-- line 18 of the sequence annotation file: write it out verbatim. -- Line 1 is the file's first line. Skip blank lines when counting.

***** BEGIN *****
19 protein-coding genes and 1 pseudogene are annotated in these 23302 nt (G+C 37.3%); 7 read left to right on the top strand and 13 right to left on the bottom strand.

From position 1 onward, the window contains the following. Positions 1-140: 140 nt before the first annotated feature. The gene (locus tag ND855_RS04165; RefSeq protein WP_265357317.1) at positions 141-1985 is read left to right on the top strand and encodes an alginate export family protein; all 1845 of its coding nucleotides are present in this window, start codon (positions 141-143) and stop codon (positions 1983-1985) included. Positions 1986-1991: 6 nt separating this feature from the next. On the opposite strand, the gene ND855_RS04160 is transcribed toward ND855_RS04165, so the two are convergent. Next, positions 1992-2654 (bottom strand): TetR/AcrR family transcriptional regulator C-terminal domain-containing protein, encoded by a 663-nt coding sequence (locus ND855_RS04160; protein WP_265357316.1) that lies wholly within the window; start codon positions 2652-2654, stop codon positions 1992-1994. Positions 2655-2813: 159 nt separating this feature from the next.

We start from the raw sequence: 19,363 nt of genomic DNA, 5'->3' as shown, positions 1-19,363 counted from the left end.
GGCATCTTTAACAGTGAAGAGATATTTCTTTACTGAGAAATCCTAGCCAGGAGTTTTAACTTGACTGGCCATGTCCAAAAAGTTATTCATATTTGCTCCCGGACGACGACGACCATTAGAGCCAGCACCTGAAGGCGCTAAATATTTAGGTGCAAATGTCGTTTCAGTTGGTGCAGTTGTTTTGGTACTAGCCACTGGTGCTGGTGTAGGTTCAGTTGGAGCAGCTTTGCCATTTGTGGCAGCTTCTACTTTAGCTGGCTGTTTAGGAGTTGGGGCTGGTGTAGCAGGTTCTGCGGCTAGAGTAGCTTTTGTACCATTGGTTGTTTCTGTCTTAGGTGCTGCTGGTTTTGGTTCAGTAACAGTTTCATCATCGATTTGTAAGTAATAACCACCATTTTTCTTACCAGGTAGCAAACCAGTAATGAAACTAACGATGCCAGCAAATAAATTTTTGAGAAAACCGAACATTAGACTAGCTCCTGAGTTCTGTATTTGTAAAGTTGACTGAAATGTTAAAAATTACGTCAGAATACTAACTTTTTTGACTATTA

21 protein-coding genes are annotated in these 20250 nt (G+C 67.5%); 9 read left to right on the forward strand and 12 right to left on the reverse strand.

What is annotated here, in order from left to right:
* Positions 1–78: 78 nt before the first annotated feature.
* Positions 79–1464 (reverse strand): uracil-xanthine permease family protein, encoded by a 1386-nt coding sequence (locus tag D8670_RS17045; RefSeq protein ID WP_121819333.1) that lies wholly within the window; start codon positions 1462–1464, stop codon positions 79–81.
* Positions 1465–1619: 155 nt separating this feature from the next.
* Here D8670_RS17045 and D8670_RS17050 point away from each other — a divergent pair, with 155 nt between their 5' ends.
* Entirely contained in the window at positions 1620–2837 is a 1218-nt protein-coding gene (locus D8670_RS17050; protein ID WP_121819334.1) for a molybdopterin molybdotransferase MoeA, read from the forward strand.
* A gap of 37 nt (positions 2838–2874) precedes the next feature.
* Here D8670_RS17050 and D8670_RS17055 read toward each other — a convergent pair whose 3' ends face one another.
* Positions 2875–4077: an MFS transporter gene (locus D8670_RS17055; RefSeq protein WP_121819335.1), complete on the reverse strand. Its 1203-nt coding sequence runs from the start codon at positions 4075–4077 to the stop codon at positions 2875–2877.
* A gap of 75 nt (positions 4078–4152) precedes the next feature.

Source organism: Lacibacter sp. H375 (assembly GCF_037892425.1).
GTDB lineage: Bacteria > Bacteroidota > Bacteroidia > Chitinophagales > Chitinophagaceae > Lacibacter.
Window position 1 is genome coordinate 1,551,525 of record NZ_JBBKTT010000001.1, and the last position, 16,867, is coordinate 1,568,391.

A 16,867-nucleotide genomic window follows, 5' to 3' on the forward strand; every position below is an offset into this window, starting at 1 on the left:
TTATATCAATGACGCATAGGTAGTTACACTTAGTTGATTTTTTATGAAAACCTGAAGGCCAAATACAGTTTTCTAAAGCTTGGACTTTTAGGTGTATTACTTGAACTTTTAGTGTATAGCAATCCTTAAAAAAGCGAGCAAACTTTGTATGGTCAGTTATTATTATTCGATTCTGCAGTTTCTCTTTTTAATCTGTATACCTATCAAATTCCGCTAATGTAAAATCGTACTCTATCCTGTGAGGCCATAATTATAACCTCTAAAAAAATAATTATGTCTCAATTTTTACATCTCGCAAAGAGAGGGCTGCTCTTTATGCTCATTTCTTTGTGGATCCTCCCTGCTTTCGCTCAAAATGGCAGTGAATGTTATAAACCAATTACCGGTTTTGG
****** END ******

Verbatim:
Window position 1 is genome coordinate 1,551,525 of record NZ_JBBKTT010000001.1, and the last position, 16,867, is coordinate 1,568,391.